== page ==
Genny Martin said...

Ann, I know you mean well. But you don't live like we live. And I know you know this.
That is why I like your writing so much!

wildswan said...

The issue of behavior in school should be revisited. At present public schools have to keep all children in regular classrooms and this can be huge expense and damage learning by the other children. For instance in one school I know of a teacher's aide follows one student around all day simply to keep that student from sexually assaulting other students. That student costs an adult's salary in addition to regular education costs. Charter schools do not have to keep students whose behavior problems reach this level. They do not simply throw out students with problems but they don't try to "mainstream" kids with massive, intractable problems. One reason I despise the teachers unions is that the unions won't acknowledge that in the public schools mainstreaming students with massive continuous behavior problems prevents other students from learning and the unions won't lead a drive to look for another way to handle the problem.

Bruce Hayden said...

Why are private schools so expensive? Partly, because they can be - because they do such a better job at preparing kids for college, getting them in good colleges, etc.

And, partly because they provide more. My kid's private school had a class size of maybe 90, and more AP classes than any except for one public school (with a class size > 1000) in the state. Also, they run enough teams that everyone gets to play almost whatever sport they want (and athletics, mostly organized sports, are mandatory). I think that they were running six volley ball teams, three women's and three men's basketball teams, etc. In most schools, only the most athletic get to play team sports. In my kid's private school, they all do. Smaller class size, and a lot more personal attention. SAT prep. Top notch college counselors. One of the benefits is that writing and oral presentations are pushed starting in maybe 2nd grade, all the way through high school, with a lot of personalized help. That takes a lot of teachers' time, but is invaluable in college, and, we are finding, in grad school.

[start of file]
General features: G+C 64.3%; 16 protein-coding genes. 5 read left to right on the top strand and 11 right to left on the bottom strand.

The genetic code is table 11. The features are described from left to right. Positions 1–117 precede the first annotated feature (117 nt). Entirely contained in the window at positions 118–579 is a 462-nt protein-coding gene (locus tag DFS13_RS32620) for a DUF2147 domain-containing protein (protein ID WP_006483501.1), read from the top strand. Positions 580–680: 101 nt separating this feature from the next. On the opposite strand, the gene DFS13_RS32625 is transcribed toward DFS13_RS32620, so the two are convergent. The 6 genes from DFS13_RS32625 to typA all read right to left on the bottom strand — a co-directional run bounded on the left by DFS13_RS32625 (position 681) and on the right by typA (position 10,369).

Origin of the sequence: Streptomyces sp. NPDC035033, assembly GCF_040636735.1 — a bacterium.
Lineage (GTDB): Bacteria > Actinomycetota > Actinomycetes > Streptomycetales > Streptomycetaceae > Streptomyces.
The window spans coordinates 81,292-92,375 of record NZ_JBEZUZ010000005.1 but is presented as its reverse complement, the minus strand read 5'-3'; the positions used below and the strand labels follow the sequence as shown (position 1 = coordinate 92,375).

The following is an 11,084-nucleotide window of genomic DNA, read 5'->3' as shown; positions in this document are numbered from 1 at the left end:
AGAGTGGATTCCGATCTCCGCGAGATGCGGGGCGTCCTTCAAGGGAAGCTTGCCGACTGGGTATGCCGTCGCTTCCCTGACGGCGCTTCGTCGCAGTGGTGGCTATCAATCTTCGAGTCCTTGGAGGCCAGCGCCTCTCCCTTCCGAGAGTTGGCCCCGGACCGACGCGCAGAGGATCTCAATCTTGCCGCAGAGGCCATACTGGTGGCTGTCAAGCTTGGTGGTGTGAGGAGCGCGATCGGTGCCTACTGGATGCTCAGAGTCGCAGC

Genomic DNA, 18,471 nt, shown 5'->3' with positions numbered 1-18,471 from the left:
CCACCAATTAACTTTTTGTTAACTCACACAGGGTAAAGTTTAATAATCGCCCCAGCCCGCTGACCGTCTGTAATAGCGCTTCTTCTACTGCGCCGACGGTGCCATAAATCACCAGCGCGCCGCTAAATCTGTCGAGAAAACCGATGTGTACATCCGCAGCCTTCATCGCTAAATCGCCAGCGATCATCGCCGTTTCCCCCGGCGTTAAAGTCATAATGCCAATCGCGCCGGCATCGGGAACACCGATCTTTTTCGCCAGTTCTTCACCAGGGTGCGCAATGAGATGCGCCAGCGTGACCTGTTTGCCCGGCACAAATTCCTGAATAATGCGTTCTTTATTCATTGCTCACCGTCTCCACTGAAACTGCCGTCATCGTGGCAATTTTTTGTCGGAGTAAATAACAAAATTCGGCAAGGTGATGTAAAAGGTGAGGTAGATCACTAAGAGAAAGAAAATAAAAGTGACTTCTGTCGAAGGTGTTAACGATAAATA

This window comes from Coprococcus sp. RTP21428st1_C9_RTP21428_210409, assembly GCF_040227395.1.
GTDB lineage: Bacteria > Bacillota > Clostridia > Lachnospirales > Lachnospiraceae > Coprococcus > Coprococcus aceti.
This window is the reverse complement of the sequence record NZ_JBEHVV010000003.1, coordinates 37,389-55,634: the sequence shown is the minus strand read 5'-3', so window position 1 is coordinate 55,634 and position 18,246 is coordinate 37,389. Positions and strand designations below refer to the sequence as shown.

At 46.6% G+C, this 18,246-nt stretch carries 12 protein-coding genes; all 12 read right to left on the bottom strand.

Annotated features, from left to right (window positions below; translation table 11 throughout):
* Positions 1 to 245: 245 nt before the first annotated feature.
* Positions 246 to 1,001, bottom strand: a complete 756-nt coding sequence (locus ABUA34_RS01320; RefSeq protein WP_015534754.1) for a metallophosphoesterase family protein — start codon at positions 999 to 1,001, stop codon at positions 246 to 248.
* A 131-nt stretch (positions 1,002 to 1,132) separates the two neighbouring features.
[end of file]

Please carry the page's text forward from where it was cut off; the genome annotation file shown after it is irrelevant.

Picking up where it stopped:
Of course, we only had the one kid, which was affordable. If we had had as many as Dr. K had, we probably would have gone the same route as he did - parochial school (indeed, Condi Rice, a Presbyterian, graduated from the same Catholic school my kid went to from K-2).

Genny Martin said...

I am so proud of my kids even though they didn't go to college. My son tested at college level in middle school and was assiduously recruited by the Air Force.
They are both happy and side am I.
I am content. Why do so many people on the left want me to not be.
Baffled, am I.

Rusty said...

Genny Martin

Some of the most bigoted, ignorant people I know have degrees. A highly overrated accessory. Learn a skill and learn it well and you'll always be in demand.

Rob McLean said...

(I am a) Michigan football fanatic.

Well, I guess you're not all bad, Chuck.

But they're not beating the School Down South on Saturday, not without a real quarterback.

Joe said...

Step 1: Approve Betsy DeVos and Ben Carson

Step 2: Make them unemployed by eliminating their entire organizations.

Martin said...

Anyone that the NEA and AFT oppose so strenuously must have many good qualities.